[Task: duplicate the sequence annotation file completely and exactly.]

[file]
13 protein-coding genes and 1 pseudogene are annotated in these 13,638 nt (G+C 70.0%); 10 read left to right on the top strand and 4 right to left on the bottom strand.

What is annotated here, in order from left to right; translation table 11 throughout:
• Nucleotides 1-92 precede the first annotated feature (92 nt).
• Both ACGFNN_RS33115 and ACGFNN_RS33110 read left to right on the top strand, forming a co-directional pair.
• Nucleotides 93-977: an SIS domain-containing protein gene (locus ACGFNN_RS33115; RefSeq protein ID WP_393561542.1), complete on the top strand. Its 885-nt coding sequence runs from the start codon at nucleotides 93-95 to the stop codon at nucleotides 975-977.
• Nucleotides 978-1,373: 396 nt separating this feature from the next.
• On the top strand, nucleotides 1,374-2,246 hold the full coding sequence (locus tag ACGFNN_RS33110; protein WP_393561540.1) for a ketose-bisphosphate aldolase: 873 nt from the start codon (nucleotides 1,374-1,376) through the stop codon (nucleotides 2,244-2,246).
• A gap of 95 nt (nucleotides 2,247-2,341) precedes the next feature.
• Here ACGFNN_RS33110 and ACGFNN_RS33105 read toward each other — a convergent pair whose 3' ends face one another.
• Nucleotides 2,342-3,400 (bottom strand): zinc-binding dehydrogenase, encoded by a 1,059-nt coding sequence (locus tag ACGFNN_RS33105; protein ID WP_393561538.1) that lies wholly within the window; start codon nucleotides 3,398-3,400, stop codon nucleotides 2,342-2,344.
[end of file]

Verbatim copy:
13 protein-coding genes and 1 pseudogene are annotated in these 13,638 nt (G+C 70.0%); 10 read left to right on the top strand and 4 right to left on the bottom strand.

What is annotated here, in order from left to right; translation table 11 throughout:
• Nucleotides 1-92 precede the first annotated feature (92 nt).
• Both ACGFNN_RS33115 and ACGFNN_RS33110 read left to right on the top strand, forming a co-directional pair.
• Nucleotides 93-977: an SIS domain-containing protein gene (locus ACGFNN_RS33115; RefSeq protein ID WP_393561542.1), complete on the top strand. Its 885-nt coding sequence runs from the start codon at nucleotides 93-95 to the stop codon at nucleotides 975-977.
• Nucleotides 978-1,373: 396 nt separating this feature from the next.
• On the top strand, nucleotides 1,374-2,246 hold the full coding sequence (locus tag ACGFNN_RS33110; protein WP_393561540.1) for a ketose-bisphosphate aldolase: 873 nt from the start codon (nucleotides 1,374-1,376) through the stop codon (nucleotides 2,244-2,246).
• A gap of 95 nt (nucleotides 2,247-2,341) precedes the next feature.
• Here ACGFNN_RS33110 and ACGFNN_RS33105 read toward each other — a convergent pair whose 3' ends face one another.
• Nucleotides 2,342-3,400 (bottom strand): zinc-binding dehydrogenase, encoded by a 1,059-nt coding sequence (locus tag ACGFNN_RS33105; protein ID WP_393561538.1) that lies wholly within the window; start codon nucleotides 3,398-3,400, stop codon nucleotides 2,342-2,344.